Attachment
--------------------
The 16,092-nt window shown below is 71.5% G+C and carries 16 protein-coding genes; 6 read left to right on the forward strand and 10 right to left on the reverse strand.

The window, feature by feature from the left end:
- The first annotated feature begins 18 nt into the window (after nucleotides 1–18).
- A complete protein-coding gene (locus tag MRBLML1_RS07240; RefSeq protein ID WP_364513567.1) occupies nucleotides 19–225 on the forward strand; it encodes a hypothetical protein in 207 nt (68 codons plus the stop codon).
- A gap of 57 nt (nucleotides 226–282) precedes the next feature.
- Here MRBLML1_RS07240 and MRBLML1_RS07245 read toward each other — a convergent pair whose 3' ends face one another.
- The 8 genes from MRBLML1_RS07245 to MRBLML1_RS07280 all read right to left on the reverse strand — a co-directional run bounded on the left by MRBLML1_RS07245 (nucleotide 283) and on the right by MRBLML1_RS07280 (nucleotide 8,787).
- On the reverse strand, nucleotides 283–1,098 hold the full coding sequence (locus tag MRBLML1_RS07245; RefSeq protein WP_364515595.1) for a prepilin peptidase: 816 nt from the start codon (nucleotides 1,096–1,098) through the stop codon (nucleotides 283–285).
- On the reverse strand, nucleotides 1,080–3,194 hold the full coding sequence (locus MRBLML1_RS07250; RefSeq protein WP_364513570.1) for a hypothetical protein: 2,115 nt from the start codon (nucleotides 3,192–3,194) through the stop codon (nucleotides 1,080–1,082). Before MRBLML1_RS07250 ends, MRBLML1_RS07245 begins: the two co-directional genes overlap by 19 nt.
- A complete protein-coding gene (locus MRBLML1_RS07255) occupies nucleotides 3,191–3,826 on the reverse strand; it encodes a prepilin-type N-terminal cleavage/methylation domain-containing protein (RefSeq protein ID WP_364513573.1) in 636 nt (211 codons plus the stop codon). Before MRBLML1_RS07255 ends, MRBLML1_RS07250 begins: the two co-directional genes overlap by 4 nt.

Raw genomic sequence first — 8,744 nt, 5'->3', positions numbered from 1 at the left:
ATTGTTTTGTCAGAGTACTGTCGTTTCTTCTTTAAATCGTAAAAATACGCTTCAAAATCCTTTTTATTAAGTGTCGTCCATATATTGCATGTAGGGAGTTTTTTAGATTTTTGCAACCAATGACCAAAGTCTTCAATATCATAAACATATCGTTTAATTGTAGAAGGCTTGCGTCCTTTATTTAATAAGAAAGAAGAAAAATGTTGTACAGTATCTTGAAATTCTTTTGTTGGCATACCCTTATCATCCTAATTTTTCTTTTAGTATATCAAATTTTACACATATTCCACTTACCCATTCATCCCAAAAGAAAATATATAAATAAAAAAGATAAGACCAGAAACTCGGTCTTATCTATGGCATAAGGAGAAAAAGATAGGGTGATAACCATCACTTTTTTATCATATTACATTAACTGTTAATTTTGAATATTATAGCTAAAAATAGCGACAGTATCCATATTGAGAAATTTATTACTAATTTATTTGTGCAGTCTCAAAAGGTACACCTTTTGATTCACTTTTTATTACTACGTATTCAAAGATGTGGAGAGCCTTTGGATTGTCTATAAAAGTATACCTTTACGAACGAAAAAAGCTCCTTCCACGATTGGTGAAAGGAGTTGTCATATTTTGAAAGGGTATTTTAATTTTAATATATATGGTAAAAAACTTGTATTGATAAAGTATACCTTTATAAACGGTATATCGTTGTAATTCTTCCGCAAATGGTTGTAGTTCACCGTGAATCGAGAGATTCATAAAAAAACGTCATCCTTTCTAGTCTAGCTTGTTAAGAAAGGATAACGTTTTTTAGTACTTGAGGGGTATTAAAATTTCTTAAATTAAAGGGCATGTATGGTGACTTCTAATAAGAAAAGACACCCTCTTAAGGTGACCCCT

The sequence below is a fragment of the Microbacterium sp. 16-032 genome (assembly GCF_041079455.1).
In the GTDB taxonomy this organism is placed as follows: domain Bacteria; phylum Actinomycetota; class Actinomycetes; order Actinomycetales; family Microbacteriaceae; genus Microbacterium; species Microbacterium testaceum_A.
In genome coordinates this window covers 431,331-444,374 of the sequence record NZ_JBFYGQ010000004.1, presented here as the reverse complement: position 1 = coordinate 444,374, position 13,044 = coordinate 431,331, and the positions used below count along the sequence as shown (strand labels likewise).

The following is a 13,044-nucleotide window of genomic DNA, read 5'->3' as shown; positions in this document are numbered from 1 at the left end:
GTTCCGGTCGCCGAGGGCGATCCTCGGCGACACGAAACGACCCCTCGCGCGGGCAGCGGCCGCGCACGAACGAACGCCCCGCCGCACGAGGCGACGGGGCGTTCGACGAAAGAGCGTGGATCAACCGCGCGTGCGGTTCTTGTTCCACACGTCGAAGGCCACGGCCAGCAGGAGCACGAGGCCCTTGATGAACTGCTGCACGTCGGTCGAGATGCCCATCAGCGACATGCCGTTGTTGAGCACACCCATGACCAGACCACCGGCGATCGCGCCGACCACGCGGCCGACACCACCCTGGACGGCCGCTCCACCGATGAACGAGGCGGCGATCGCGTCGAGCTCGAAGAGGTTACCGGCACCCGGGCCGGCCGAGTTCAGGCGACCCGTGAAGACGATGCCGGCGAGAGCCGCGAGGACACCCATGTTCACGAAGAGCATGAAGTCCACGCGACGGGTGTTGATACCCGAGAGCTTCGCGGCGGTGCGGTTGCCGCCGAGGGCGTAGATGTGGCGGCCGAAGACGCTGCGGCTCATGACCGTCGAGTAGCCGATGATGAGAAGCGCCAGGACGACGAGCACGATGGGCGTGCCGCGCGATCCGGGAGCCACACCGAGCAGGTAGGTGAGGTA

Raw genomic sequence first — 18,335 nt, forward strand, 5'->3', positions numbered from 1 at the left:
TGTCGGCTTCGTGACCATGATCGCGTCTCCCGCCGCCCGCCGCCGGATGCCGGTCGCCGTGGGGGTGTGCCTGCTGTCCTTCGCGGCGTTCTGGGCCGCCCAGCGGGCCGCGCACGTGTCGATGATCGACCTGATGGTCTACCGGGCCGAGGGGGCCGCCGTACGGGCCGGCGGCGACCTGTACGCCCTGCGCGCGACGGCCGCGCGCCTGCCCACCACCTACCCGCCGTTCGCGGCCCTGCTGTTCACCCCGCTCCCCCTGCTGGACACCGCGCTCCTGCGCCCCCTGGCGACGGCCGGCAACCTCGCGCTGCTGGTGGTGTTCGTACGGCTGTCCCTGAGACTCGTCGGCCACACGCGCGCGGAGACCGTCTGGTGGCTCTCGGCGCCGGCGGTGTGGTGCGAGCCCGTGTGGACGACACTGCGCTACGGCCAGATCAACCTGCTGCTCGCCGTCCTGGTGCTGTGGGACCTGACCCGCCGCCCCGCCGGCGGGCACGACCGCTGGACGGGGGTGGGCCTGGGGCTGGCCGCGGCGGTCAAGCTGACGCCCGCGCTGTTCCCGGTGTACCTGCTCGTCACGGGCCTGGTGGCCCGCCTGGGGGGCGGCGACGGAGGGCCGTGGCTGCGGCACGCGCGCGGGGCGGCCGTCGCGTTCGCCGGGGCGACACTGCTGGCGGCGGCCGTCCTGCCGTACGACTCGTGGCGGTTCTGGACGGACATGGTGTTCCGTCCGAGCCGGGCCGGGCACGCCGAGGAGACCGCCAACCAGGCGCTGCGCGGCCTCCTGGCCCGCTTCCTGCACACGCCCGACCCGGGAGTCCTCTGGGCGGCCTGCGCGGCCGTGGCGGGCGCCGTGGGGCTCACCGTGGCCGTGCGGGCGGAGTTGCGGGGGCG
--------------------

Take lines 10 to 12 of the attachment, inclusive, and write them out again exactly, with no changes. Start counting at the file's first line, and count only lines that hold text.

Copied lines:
- A complete protein-coding gene (locus MRBLML1_RS07255) occupies nucleotides 3,191–3,826 on the reverse strand; it encodes a prepilin-type N-terminal cleavage/methylation domain-containing protein (RefSeq protein ID WP_364513573.1) in 636 nt (211 codons plus the stop codon). Before MRBLML1_RS07255 ends, MRBLML1_RS07250 begins: the two co-directional genes overlap by 4 nt.

Raw genomic sequence first — 8,744 nt, 5'->3', positions numbered from 1 at the left:
ATTGTTTTGTCAGAGTACTGTCGTTTCTTCTTTAAATCGTAAAAATACGCTTCAAAATCCTTTTTATTAAGTGTCGTCCATATATTGCATGTAGGGAGTTTTTTAGATTTTTGCAACCAATGACCAAAGTCTTCAATATCATAAACATATCGTTTAATTGTAGAAGGCTTGCGTCCTTTATTTAATAAGAAAGAAGAAAAATGTTGTACAGTATCTTGAAATTCTTTTGTTGGCATACCCTTATCATCCTAATTTTTCTTTTAGTATATCAAATTTTACACATATTCCACTTACCCATTCATCCCAAAAGAAAATATATAAATAAAAAAGATAAGACCAGAAACTCGGTCTTATCTATGGCATAAGGAGAAAAAGATAGGGTGATAACCATCACTTTTTTATCATATTACATTAACTGTTAATTTTGAATATTATAGCTAAAAATAGCGACAGTATCCATATTGAGAAATTTATTACTAATTTATTTGTGCAGTCTCAAAAGGTACACCTTTTGATTCACTTTTTATTACTACGTATTCAAAGATGTGGAGAGCCTTTGGATTGTCTATAAAAGTATACCTTTACGAACGAAAAAAGCTCCTTCCACGATTGGTGAAAGGAGTTGTCATATTTTGAAAGGGTATTTTAATTTTAATATATATGGTAAAAAACTTGTATTGATAAAGTATACCTTTATAAACGGTATATCGTTGTAATTCTTCCGCAAATGGTTGTAGTTCACCGTGAATCGAGAGATTCATAAAAAAACGTCATCCTTTCTAGTCTAGCTTGTTAAGAAAGGATAACGTTTTTTAGTACTTGAGGGGTATTAAAATTTCTTAAATTAAAGGGCATGTATGGTGACTTCTAATAAGAAAAGACACCCTCTTAAGGTGACCCCT